Check out the excellent article by Tim Gorichanaz “Sleep: The Low Hanging Fruit of Recovery” from Trail Runner magazine.
You have seen the advice about getting enough sleep to better your running performance, most recently in the October 17 post, “Run Faster Without Adding Steps”. Since it seems like such an easy prescription for improvement you might not pay much attention to this component of recovery and write it off as likely to result in only minimal benefit. However, as this article indicates, “peak performance isn’t just about training hard.” It also involves allowing our body enough “downtime” to “mend and make itself stronger”. Sure, low volume running weeks, easy run days, and cross training serve this purpose, “but sleep is the body’s ultimate rebuilding process”, Gorichanaz asserts.
The article is aimed at trail runners, but it applies to all endurance runners and walkers who are following aggressive training schedules as well as athletes in other sports. One of the sources for his piece, Dr. Tim Noakes, suggests adding an extra hour of sleep each night “during periods of heavy training.” This may seem to be out of your reach, given work and/or family obligations. But before disregarding this tactic, remember that sleep deprivation can have a detrimental effect on cardio-metabolism, meaning it may also contribute to insulin resistance, a risk factor for type 2 diabetes, and weight gain.
A research study (possibly the one mentioned but not specifically cited in the Trail Runner article) “The Effects of Sleep Extension on the Athletic Performance of Collegiate Basketball Players” by Cheri D Mah and colleagues at Stanford University, backs up these assertions. Study work was performed over 2 NCAA Basketball seasons (time period 2005-2008) and the results were published in the journal Sleep in July 2011. The 11 study participants were male varsity team players (9 African American and 2 Caucasian) ranging in age from 18-22 years. Eight guards, 2 forwards, and 1 center were included.
Players were instructed to maintain their normal sleep pattern for a 2-4 week period (baseline period) in which sleep duration was to fall roughly between 6-9 hours/night. Next they spent weeks 5-7 in a sleep extension period (research program). The research program goal was for participants to sleep as long as possible each night with a minimum target of 10 hours in bed/night. Because of schedule disruptions due to team travel days and games, if sleeping 10 hours per night was not possible, the subjects were told to nap during the day. Caffeine and alcohol were to be avoided.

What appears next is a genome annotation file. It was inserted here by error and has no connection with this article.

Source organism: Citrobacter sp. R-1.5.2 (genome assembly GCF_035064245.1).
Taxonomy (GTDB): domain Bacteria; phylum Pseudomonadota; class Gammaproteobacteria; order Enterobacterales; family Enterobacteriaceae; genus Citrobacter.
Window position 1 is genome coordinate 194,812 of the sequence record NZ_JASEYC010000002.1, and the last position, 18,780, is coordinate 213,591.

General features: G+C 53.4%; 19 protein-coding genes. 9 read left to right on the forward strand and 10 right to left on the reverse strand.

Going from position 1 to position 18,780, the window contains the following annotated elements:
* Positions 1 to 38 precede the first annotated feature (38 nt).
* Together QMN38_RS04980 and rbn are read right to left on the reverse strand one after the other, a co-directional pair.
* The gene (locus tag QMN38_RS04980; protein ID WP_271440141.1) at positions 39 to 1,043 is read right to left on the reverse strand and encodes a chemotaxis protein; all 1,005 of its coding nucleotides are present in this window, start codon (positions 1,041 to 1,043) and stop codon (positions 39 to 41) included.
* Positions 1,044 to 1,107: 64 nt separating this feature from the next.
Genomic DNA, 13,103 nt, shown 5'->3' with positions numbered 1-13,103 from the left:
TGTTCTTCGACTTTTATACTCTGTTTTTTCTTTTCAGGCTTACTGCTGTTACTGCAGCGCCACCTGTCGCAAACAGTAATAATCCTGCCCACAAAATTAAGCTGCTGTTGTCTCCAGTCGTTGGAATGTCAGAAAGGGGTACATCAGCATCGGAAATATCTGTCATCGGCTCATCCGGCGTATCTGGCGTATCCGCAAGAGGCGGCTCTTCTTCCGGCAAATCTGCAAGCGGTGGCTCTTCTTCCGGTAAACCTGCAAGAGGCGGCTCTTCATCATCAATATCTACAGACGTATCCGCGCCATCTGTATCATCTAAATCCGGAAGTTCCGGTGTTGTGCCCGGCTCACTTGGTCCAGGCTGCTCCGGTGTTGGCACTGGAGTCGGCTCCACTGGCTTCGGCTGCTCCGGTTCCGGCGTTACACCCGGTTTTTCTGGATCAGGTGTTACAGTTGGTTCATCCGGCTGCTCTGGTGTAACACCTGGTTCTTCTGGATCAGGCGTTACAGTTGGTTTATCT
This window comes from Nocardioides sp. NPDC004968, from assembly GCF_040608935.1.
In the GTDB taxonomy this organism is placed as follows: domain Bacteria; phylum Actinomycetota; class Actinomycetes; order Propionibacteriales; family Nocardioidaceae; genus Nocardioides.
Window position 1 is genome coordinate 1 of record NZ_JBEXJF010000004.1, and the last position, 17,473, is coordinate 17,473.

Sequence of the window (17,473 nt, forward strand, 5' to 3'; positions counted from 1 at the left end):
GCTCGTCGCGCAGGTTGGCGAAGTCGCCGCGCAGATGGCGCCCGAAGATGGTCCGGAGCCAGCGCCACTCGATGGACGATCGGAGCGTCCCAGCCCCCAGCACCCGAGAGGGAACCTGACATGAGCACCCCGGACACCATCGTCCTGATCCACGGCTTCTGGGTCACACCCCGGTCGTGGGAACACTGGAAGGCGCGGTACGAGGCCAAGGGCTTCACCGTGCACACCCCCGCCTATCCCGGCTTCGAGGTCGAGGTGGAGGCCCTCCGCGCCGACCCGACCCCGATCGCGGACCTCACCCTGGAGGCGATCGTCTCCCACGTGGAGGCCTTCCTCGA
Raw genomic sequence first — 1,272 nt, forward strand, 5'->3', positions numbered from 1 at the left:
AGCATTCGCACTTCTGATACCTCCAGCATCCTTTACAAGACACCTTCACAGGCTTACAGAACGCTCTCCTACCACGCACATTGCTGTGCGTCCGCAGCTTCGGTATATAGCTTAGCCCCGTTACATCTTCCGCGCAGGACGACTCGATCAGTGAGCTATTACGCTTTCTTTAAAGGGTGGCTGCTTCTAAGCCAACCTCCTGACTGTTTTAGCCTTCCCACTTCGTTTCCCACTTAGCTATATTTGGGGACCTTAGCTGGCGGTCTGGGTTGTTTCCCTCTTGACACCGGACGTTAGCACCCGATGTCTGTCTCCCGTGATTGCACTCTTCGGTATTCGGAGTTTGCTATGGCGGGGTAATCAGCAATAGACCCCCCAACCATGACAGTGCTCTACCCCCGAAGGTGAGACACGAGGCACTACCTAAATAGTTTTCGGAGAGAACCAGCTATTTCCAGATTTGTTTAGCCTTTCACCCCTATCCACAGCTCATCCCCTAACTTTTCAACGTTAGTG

The resulting increase in sleep time was about 110 minutes or nearly 2 additional hours. “Measures of athletic performance specific to basketball were recorded AFTER EVERY PRACTICE”. One of those measures, all of which improved with sleep extension, was shooting accuracy. Free throw (FT) percentage increased by 9% and 3-point field goals (3FG) by 9.2%. The individual player data showed that those who improved did so by 1-2 FGs in 10 attempts and 1-4 3FG in 15 attempts. The study reported that “improvements in shooting percentage, sprint times, reaction time, mood, fatigue, and vigor were all observed with increased total sleep time.”
One of the most interesting aspects of this study was the change in the athletes’ perception as noted by the study authors, who said players considered themselves to be at peak performance levels at the BEGINNING of the study. They had completed pre-season training but not yet started regular season competition. “However, after experiencing improvement in physical performance and mood following sleep extension” during the regular season, “subjects acknowledged that they had previously misperceived the amount of sleep required to perform at their peak both physically and mentally.”
Optimal sleep time, this study suggests, is best integrated into a “daily training regimen”. It may not only be required for athletes to reach full potential, but aid in speedy recovery after intense competition, enhance weight and conditioning training during the season, and decrease injury risk as well.
The authors contend a “common assumption in most sports”, is that “athletes become increasingly tired and fatigued throughout a season.” However, they argue that their study shows sleep extension can help players avoid the “negative mood changes” and “assumed cumulative effects of a lengthy” competitive season, by changing the perception of tiredness and fatigue.
What does this mean for runners? As mileage increases over a training plan and each new week’s work is built on the progressively more difficult preceding week’s sessions, it’s not uncommon to feel increasingly tired and fatigued. This research provides hope that by integrating an aggressive sleep plan into our training regimens, runners, like the basketball players in this study, can experience improvement in physical performance and mental attitude as the race draws near and training gets tougher, and perhaps have a better chance at avoiding injury.
Those of us who are NOT tall, young, male varsity basketball players in the middle of their competitive season should aim for putting in the recommended 7-8 hours per night of quality sleep. As Gorichanaz’ title tells us, getting sufficient sleep is “low hanging fruit” for running recovery.
BRIDGE TO PHYSICAL SELF
Running, walking, and fitness activities enable us to experience our physical selves in a world mostly accessed through use of fingers on a mobile device.
EARNED RUNS is edited and authored by me, runner and founder. I began participating in road races before 5Ks were common. I've been a dietitian, practiced and taught clinical pathology, and been involved with research that utilized pathology. I am fascinated with understanding the origins of disease as well as health.
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